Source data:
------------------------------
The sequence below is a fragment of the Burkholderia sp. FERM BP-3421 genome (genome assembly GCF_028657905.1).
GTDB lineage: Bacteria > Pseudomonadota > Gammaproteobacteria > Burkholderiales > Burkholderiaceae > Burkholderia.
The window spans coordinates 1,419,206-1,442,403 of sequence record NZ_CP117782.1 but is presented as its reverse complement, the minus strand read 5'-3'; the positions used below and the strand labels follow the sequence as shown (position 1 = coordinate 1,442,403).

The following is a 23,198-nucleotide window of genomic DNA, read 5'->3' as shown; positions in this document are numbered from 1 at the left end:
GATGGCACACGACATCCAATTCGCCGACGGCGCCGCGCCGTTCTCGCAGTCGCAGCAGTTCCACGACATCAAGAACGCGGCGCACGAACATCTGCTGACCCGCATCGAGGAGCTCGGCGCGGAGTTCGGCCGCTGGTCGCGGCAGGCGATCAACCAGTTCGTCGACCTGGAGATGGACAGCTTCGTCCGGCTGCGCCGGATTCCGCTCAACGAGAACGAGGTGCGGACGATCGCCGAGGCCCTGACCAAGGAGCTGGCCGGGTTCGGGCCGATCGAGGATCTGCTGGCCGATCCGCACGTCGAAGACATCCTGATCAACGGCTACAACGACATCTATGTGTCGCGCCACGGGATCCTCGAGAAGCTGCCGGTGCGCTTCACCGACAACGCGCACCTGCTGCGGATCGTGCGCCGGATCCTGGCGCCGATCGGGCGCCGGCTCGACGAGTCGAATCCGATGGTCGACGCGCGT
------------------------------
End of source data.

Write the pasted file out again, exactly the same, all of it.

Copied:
The sequence below is a fragment of the Burkholderia sp. FERM BP-3421 genome (genome assembly GCF_028657905.1).
GTDB lineage: Bacteria > Pseudomonadota > Gammaproteobacteria > Burkholderiales > Burkholderiaceae > Burkholderia.
The window spans coordinates 1,419,206-1,442,403 of sequence record NZ_CP117782.1 but is presented as its reverse complement, the minus strand read 5'-3'; the positions used below and the strand labels follow the sequence as shown (position 1 = coordinate 1,442,403).

The following is a 23,198-nucleotide window of genomic DNA, read 5'->3' as shown; positions in this document are numbered from 1 at the left end:
GATGGCACACGACATCCAATTCGCCGACGGCGCCGCGCCGTTCTCGCAGTCGCAGCAGTTCCACGACATCAAGAACGCGGCGCACGAACATCTGCTGACCCGCATCGAGGAGCTCGGCGCGGAGTTCGGCCGCTGGTCGCGGCAGGCGATCAACCAGTTCGTCGACCTGGAGATGGACAGCTTCGTCCGGCTGCGCCGGATTCCGCTCAACGAGAACGAGGTGCGGACGATCGCCGAGGCCCTGACCAAGGAGCTGGCCGGGTTCGGGCCGATCGAGGATCTGCTGGCCGATCCGCACGTCGAAGACATCCTGATCAACGGCTACAACGACATCTATGTGTCGCGCCACGGGATCCTCGAGAAGCTGCCGGTGCGCTTCACCGACAACGCGCACCTGCTGCGGATCGTGCGCCGGATCCTGGCGCCGATCGGGCGCCGGCTCGACGAGTCGAATCCGATGGTCGACGCGCGT